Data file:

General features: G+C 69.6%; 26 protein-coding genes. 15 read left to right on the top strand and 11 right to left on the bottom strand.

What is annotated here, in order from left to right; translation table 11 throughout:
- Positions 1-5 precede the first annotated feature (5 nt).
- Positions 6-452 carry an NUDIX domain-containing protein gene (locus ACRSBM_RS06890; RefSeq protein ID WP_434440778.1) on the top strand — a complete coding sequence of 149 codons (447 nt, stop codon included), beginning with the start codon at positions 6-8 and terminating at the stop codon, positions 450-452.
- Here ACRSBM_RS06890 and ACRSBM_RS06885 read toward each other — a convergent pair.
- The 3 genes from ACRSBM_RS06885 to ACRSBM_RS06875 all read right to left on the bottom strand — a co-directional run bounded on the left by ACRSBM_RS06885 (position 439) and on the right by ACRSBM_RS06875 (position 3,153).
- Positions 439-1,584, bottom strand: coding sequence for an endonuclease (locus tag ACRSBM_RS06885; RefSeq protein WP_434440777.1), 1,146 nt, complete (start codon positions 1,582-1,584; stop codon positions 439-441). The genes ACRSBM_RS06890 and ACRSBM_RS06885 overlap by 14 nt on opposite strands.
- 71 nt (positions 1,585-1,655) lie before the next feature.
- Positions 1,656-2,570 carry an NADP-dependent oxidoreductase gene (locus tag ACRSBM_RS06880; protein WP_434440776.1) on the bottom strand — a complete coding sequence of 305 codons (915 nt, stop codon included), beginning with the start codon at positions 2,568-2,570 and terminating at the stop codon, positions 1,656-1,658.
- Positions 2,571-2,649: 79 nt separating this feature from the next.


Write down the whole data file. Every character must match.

General features: G+C 69.6%; 26 protein-coding genes. 15 read left to right on the top strand and 11 right to left on the bottom strand.

What is annotated here, in order from left to right; translation table 11 throughout:
- Positions 1-5 precede the first annotated feature (5 nt).
- Positions 6-452 carry an NUDIX domain-containing protein gene (locus ACRSBM_RS06890; RefSeq protein ID WP_434440778.1) on the top strand — a complete coding sequence of 149 codons (447 nt, stop codon included), beginning with the start codon at positions 6-8 and terminating at the stop codon, positions 450-452.
- Here ACRSBM_RS06890 and ACRSBM_RS06885 read toward each other — a convergent pair.
- The 3 genes from ACRSBM_RS06885 to ACRSBM_RS06875 all read right to left on the bottom strand — a co-directional run bounded on the left by ACRSBM_RS06885 (position 439) and on the right by ACRSBM_RS06875 (position 3,153).
- Positions 439-1,584, bottom strand: coding sequence for an endonuclease (locus tag ACRSBM_RS06885; RefSeq protein WP_434440777.1), 1,146 nt, complete (start codon positions 1,582-1,584; stop codon positions 439-441). The genes ACRSBM_RS06890 and ACRSBM_RS06885 overlap by 14 nt on opposite strands.
- 71 nt (positions 1,585-1,655) lie before the next feature.
- Positions 1,656-2,570 carry an NADP-dependent oxidoreductase gene (locus tag ACRSBM_RS06880; protein WP_434440776.1) on the bottom strand — a complete coding sequence of 305 codons (915 nt, stop codon included), beginning with the start codon at positions 2,568-2,570 and terminating at the stop codon, positions 1,656-1,658.
- Positions 2,571-2,649: 79 nt separating this feature from the next.